- Save gift bags you receive for future gifts you may give.
- Reuse coffee grinds by keeping them aside and putting them into your garden or soil.
- Reuse packing peanuts, air pillows, bubble wrap, and boxes for your own shipping, or bring them to the local post office or recycling center for others to use.
11. Use Grocery Sacks in Garbage Cans
Even if you use reusable shopping bags, you are bound to collect a few plastic bags here and there. Instead of throwing them away, you can use them in your small garbage cans around the house, thus eliminating the need to purchase garbage bags.
12. Freecycle or Freeshare Usable Items
Many communities have turned to online swapping sites such as freecycle.org and freesharing.org. These organizations allow members to post items they want to give away so that other members can ask for the items they would like, from paint to furniture to baby items. Yes it’s that simple; people giving and getting stuff for free in their own towns and in the process saving many usable items from landfills.
13. Recycle as Much as You Can
The American Forest and Paper Association (AF&PA) states that 87 percent of the U.S. population, or 268 million people, have access to curbside or drop-off recycling programs. For many people, knowing exactly what goes in the recycling bin, and what to do with stuff that doesn’t, is the challenge.
The top 10 items to recycle:
- PET Plastic Bottles
- Corrugated Cardboard
- Steel Cans
- HDPE Plastic Bottles
- Glass Containers
- Mixed Paper
14. Learn What Can Be Recycled in Your Area
Use the Earth911.com Recycling Search to find recycling locations near you. Find recycling resources by state. Read up on the recycling rules for your area and make sure you don’t send anything in that can’t be processed. Each city has its own specifics, so try to follow those guidelines as best you can.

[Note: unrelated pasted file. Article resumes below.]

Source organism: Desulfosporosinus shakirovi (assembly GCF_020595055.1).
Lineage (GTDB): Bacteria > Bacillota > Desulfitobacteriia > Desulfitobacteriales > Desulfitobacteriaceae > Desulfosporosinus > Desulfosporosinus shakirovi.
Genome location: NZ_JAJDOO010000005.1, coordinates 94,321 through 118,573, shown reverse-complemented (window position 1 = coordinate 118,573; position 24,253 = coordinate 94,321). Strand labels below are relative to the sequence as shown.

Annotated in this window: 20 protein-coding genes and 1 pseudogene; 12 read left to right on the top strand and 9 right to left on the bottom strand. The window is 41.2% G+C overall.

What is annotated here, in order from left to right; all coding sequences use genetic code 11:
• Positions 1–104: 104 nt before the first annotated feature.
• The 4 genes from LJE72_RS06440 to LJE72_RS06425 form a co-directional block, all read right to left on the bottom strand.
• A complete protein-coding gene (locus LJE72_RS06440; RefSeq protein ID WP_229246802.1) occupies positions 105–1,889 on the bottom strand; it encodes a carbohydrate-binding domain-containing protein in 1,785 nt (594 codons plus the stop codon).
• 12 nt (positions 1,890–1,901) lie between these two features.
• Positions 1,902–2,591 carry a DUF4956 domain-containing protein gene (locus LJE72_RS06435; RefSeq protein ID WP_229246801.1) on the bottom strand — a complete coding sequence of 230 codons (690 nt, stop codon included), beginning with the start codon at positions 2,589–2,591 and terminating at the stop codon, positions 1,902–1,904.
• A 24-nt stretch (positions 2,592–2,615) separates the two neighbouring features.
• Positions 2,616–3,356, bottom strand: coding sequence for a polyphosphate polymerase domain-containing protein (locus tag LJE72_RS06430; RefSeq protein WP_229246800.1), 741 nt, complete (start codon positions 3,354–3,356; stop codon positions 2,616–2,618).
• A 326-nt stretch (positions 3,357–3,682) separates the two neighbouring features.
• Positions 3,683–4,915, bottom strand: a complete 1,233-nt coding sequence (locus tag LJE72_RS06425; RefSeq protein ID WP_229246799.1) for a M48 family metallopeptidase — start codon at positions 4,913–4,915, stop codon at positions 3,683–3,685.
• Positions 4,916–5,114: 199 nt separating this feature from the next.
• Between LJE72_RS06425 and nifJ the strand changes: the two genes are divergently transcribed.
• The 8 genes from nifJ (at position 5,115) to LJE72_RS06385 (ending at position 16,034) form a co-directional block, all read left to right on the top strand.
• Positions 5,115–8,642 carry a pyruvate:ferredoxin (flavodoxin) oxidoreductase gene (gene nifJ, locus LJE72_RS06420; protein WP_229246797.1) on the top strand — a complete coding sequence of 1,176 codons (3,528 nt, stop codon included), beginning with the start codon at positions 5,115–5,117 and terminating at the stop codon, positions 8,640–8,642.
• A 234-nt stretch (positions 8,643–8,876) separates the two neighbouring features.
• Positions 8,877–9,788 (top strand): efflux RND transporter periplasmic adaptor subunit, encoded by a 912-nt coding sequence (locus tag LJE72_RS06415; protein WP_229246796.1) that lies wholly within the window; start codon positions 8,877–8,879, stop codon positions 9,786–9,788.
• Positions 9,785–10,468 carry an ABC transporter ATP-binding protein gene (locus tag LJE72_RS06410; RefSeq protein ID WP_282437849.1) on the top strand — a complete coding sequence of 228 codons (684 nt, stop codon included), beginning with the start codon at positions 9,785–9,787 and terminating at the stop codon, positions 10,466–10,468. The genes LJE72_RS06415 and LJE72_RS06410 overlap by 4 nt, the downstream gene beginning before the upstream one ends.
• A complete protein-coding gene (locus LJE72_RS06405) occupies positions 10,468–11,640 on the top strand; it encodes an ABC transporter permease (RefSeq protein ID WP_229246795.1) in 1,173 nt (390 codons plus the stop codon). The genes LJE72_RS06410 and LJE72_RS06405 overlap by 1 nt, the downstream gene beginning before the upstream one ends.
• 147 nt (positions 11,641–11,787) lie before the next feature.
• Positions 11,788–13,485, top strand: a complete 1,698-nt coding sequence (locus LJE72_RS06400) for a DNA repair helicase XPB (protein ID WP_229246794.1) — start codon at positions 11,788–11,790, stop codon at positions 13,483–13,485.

15. Make it Easy to Recycle
Set yourself up for success. Keep the recycling containers in a convenient location, probably in your kitchen. We keep a small bag or box in our pantry so we can put items into it easily. Once it gets full, we dump the contents into our bigger container outside.
16. Donate or Sell Gently-Used Clothing, Household Items, and Toys – and Purchase Used, Too!
Did you know that it takes over 400 gallons of water to grow the cotton for an ordinary cotton shirt and 1,800 gallons of water for one pair of jeans? When you are done with your gently-used clothing, donate it to a charity, give or loan to friends who can use it, sell at a garage sale, or sell to a resale or consignment store.
Buying gently-used clothing saves natural resources in creating the material, processing it, and transporting it. Here are a few clothing resale stores; check for these and others in your area by doing an online search:
- Kid to Kid: This is my favorite place to shop for clothes and toys for my son. (They also carry maternity clothes.)
- Once Upon a Child: Another children’s resale shop.
- Plato’s Closet: Resale store for brand name teen and twenty-something fashion.
- Clothes Mentor: Resale store for all women size 0 to 26 and including maternity.
Usable household items can also be sold on Craigslist or eBay. I saved a bundle buying gently-used baby items for our son; a swing, stroller, toys, etc. I just made sure it was safe and in good working order.
17. Donate Shoes
We love to support Soles4Souls, a Nashville-based charity that donates new and gently-used shoes to those in need around the world. According to their website, last year alone Americans discarded more than 300 million pairs of shoes. When these shoes break down in our landfills, the toxic glue that holds the shoes together can leak into our water supply and atmosphere. Since its inception following the Asian tsunami, Soles4Souls has distributed over 7 million pairs to people in 125 countries.
Another option is to donate your shoes to Nike’s shoe recycling program. Donated shoes are ground up into materials that are used to make track surfaces, playground surfaces, interlocking gym flooring tiles, cushion for outdoor basketball and tennis courts, and new Nike products.
18. Purchase Items Made from Recycled Materials
To close the recycling loop, don’t forget to purchase items made from recycled materials. An easy first step is to purchase paper products such as toilet paper and paper towels that are made from recycled paper. We buy Marcal Small Steps, but there are other brands, such as Seventh Generation, Green Forest, and Earth Friendly Products.
- 50 Things You Can Reuse
- The Story of Stuff
- Recycling Facts
- How Many Gallons of Water Does it Take to Make…
- A to Z Steps to Take (living more sustainably)
- Water Footprint Calculator
- Recycling 101
- Recycling – The Basics
- Top 10 Reasons to Recycle
If you can think of more things people can do THIS WEEK, please leave a comment and share!
Wendy – ParentingTips365.com